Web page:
Oct 04, 2021

Study Looks at the Impact of Drought in the West on Water Supplies

Researchers examined four decades’ worth of water samples from the Snake River in Colorado.

water quality

A recent study published in the journal Environmental Science & Technology explored Western water supplies. 

Researchers examined four decades’ worth of samples from the Snake River in Colorado. According to the research, dwindling rainfall and a shrinking snowpack has reduced runoff to the river, so higher levels of rare earth elements are ending up in Colorado’s water supply.

The research determined that acid rock drainage challenges in mountain watersheds are being compounded by climate change.

“Recently, it has been demonstrated that this long-standing water quality challenge of acid mine drainage (AMD) is now potentially compounded by climate-change driven acceleration of natural acid rock drainage (ARD) in high elevation watersheds containing hydrothermally altered, pyritized bedrock where little or no mining has occurred,” states the study. 

AMD/ARD can constrain the potential use as a potable water supply and for commercial snowmaking, added the study. 

“It’s definitely the first (study) to link increasing concentrations of rare elements with climate change-driven changes in hydrology,” said study author Diane McKnight, an engineering professor at the University of Colorado Boulder, reported High Country News. “I don’t know of any other study that really looks at what’s the pattern of rare earth elements in a watershed at the scale of the Snake River, going all the way down to the drinking water supply.”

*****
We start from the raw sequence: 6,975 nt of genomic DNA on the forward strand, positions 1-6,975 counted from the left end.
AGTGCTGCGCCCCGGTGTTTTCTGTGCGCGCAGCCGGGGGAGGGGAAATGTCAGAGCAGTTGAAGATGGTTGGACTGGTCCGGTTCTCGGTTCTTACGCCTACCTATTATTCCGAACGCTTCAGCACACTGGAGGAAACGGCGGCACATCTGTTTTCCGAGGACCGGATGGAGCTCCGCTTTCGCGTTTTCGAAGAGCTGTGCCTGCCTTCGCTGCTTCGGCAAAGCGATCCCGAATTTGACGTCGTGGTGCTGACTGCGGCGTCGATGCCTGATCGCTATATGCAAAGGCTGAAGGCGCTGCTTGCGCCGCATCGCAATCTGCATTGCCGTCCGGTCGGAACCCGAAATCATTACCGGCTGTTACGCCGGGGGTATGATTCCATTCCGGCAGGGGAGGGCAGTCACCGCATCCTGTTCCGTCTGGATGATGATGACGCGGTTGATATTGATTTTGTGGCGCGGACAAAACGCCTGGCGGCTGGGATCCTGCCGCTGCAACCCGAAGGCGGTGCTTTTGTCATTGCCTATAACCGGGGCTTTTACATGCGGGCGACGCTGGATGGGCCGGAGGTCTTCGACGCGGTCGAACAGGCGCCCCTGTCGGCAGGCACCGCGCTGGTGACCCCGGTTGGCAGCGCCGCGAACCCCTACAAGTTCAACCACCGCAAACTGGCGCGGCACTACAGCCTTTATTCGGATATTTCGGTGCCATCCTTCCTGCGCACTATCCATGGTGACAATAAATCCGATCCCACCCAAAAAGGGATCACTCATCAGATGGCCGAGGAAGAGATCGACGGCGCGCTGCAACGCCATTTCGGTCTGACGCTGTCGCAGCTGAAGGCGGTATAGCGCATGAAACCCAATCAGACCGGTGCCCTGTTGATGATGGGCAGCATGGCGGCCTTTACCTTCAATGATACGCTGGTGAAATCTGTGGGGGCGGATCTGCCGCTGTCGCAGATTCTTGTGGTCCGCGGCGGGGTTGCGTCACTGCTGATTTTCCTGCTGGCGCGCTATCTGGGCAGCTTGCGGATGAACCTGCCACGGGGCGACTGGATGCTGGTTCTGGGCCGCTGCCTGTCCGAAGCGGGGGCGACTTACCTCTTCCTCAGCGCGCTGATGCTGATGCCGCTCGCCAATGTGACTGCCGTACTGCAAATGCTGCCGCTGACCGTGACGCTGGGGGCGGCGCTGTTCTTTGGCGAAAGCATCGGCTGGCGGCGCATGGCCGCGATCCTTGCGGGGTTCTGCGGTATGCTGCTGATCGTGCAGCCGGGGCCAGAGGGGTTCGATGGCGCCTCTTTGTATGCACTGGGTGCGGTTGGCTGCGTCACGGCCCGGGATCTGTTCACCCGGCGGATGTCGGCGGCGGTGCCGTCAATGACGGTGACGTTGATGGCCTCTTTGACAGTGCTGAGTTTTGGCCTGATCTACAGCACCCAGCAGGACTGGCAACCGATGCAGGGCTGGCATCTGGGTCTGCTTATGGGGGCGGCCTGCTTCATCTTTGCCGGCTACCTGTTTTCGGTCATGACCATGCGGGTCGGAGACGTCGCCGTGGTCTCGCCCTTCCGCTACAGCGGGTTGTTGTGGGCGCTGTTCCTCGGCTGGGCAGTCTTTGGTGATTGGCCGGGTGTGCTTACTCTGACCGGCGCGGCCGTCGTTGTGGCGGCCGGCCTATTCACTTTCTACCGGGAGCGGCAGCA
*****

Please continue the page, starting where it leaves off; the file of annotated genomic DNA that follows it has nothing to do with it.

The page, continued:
Even more, lower water flow and warming water temperatures have proliferated issues such as toxic algae blooms and massive fish die-offs.

Rare elements occur naturally as a group of 17 metallic elements and studies show that they are toxic to small aquatic organisms and microbes, reported The Las Vegas Sun. Nevertheless, researchers are unsure about whether or not that toxicity extends to humans, according to lead author Garrett Rue, who was a master’s student at University of Colorado Boulder when the research was conducted.

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